When you’re worried about money and feel your options are limited, debt can feel like a pair of handcuffs. And if it feels like you can’t do what you want to do—which is to pay it all off and get yourself free—there’s the temptation to do nothing.
You can escape debt, of course, but unless you expect to win the lottery or inherit a large sum of money, it helps to have a solid plan for how you’ll do it.
Budgeting is boring. It’s also essential to staying on track. So start there. Look at your net income and your expenses—all the things you have to pay for every month. Then set priorities for how you’ll pay your long-term debts.
We’re going to get into some tips and tricks that might be helpful when crafting a debt reduction plan of your own. Of course, you ultimately have to do what’s right for your unique financial situation. And keep in mind that this isn’t advice—for that you’d have to consult a financial advisor. When you do make a plan to tackle debt, whether with an advisor or on your own armed with spreadsheets and a calculator, we hope this article gives you some inspiration.
Prioritizing Your Expenses
Before you start prioritizing your expenses, it is important to have a clear understanding of what you own and what you spend. You can do this manually or you can leverage an all-in-one app such as SoFi Relay. Now let’s dive into how you can prioritize your expenses.
Keeping a roof over your head is a number one priority for most people—especially if you own your home. Mortgage lenders are not very patient when it comes to getting their money. And failing to make your house payment can leave a big black mark on your credit record.
Make sure you’re current on your car loan and car insurance, especially if that’s your only way to get to work. Next, do your best with other big debts, such as student loans or large loans from friends and family. You definitely want to take care of these, but you may be able to get some relief or student loan forgiveness if you stay in contact with the lender and ask for help. You also may want to consider consolidating and refinancing your student loans into one manageable payment.
Finally, make a plan for credit card debt. Each month, you should do your best to make the monthly minimum payment. (Otherwise, your credit report can quickly reflect any lack of payment .) And to tackle the outstanding balances you’re carrying, it may be time to work out a new payment plan so you can get out from under your credit card debt.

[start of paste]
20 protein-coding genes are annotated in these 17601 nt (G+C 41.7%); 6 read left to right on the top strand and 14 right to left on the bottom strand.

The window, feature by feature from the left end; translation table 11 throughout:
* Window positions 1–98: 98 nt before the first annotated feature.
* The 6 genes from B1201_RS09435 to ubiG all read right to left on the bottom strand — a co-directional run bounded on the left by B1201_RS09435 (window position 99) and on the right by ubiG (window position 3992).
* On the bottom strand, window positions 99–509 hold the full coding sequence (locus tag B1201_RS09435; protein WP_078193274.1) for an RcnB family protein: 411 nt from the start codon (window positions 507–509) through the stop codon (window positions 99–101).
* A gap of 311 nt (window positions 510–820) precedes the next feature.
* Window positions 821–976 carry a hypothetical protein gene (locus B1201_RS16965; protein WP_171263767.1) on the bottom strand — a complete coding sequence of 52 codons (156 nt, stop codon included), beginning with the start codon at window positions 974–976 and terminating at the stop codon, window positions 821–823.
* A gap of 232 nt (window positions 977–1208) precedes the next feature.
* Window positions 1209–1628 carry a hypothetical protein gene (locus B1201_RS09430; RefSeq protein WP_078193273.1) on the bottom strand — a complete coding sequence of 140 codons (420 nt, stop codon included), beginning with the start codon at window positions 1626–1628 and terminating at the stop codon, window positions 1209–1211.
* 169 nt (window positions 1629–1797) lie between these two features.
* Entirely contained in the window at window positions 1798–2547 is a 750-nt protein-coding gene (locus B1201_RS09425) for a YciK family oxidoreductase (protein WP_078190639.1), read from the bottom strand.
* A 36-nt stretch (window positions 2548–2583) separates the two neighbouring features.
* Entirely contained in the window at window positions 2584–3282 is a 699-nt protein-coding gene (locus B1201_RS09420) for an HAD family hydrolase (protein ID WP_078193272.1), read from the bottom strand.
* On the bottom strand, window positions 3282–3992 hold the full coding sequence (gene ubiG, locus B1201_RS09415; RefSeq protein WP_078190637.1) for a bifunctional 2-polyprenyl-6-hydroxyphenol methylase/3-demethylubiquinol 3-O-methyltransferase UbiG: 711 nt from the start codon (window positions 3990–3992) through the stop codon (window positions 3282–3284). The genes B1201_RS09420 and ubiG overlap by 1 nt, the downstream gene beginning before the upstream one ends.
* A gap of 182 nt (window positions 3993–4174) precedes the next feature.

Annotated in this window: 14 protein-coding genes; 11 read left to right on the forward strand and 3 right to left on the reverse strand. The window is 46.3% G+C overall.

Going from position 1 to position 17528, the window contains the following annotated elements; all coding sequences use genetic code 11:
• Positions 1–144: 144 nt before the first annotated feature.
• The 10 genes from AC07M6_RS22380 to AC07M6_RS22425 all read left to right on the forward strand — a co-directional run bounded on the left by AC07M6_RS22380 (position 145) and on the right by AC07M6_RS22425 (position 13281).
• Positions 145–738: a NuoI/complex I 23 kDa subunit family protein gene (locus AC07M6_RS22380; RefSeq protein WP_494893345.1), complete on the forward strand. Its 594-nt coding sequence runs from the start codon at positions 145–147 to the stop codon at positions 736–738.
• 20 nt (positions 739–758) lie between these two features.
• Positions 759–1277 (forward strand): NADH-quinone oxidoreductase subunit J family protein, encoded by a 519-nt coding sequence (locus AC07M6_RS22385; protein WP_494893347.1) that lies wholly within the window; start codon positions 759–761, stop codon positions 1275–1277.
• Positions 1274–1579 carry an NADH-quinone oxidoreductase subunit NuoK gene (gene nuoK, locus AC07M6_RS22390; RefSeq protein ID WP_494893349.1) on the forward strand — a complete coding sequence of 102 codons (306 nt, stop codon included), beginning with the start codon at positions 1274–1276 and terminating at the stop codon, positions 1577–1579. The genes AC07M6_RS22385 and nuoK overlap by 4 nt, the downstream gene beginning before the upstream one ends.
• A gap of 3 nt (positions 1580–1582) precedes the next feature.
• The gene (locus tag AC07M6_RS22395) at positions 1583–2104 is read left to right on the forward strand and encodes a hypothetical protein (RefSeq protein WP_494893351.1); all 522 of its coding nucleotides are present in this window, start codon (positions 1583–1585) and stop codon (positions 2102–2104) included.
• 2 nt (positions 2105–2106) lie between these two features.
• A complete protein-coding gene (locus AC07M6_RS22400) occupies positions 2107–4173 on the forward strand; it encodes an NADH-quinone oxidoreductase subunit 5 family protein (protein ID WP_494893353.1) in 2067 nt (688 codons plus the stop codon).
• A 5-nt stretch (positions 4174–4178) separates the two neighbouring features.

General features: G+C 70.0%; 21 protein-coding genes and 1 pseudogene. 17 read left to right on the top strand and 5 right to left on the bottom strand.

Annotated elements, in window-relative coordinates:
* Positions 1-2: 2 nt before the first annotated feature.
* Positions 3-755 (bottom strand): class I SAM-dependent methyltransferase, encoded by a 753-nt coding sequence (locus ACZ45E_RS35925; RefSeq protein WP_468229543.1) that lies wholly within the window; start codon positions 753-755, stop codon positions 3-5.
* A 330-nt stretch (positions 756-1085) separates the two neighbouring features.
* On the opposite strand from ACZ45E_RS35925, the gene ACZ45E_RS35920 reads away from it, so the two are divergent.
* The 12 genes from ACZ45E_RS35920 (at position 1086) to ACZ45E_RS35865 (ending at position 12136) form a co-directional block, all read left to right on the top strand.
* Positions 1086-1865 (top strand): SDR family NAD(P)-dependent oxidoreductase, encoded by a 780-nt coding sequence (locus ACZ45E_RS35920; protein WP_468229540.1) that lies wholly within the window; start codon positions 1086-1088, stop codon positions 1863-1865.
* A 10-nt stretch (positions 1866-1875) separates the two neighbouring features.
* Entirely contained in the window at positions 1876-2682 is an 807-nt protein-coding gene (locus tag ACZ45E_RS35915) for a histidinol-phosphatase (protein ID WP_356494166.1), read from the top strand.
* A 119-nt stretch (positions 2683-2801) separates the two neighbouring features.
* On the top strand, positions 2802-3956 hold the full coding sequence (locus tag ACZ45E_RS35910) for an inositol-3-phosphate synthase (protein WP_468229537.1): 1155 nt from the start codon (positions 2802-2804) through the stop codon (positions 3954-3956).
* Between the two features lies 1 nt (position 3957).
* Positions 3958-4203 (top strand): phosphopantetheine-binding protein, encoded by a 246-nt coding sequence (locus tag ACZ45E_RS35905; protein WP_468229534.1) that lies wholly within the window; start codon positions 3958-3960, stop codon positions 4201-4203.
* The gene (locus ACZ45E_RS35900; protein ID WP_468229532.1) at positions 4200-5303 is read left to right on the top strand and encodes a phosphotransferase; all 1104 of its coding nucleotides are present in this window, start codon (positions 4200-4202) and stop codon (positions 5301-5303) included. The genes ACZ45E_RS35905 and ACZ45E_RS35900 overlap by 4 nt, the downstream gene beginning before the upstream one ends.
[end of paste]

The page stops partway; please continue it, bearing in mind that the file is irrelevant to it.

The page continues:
Once you know where you stand, you can move forward with a personal debt reduction plan to deal with all those long-term bills that have you tied up with worry.
There are four popular approaches to knocking down debt: The “avalanche” method is probably best suited to those who are analytical, disciplined, and want to pay off their debt in the most efficient manner based solely on the math.
The “snowball” method takes human behavior into consideration and focuses on maintaining motivation as you pay off your debt. The “fireball” method is a hybrid approach that combines the best of the “snowball” and “avalanche” approaches.
And a personal loan may be an option for those who have a solid financial history or whose credit score has improved since they first signed up for their high-interest loans and credit cards.
Here’s how each strategy typically works:
This method puts the focus on interest rates rather than the balance that’s owed on each bill.
1. Collect all your statements and determine the interest rate you’re being charged for each debt.
2. Make a list of all those bills. Don’t pay attention to the amount you owe on each statement. Instead, put the bill with the highest interest rate at the top, then proceed on down until you get to the bill with the lowest interest rate.
3. Keep in mind any fees, prepayment penalties, or tax strategies that could make one debt more or less expensive than the others. Also, if you’ve gone the balance-transfer credit card route to save money, be sure to re-prioritize your list once the introductory rate runs out and a higher rate kicks in.
4. Continue to pay the minimum on each bill on time every month. But pay extra (as much as your budget allows) toward the bill at the top of your list.
5. When you pay off that bill, move on to the next debt on the list and start paying extra there. You’ll save money as you eliminate each of those high-interest loans and credit cards, which can allow you to pay off all your bills sooner.
This approach can help you get a handle on your debt by slowly reducing the number of bills you have to deal with each month.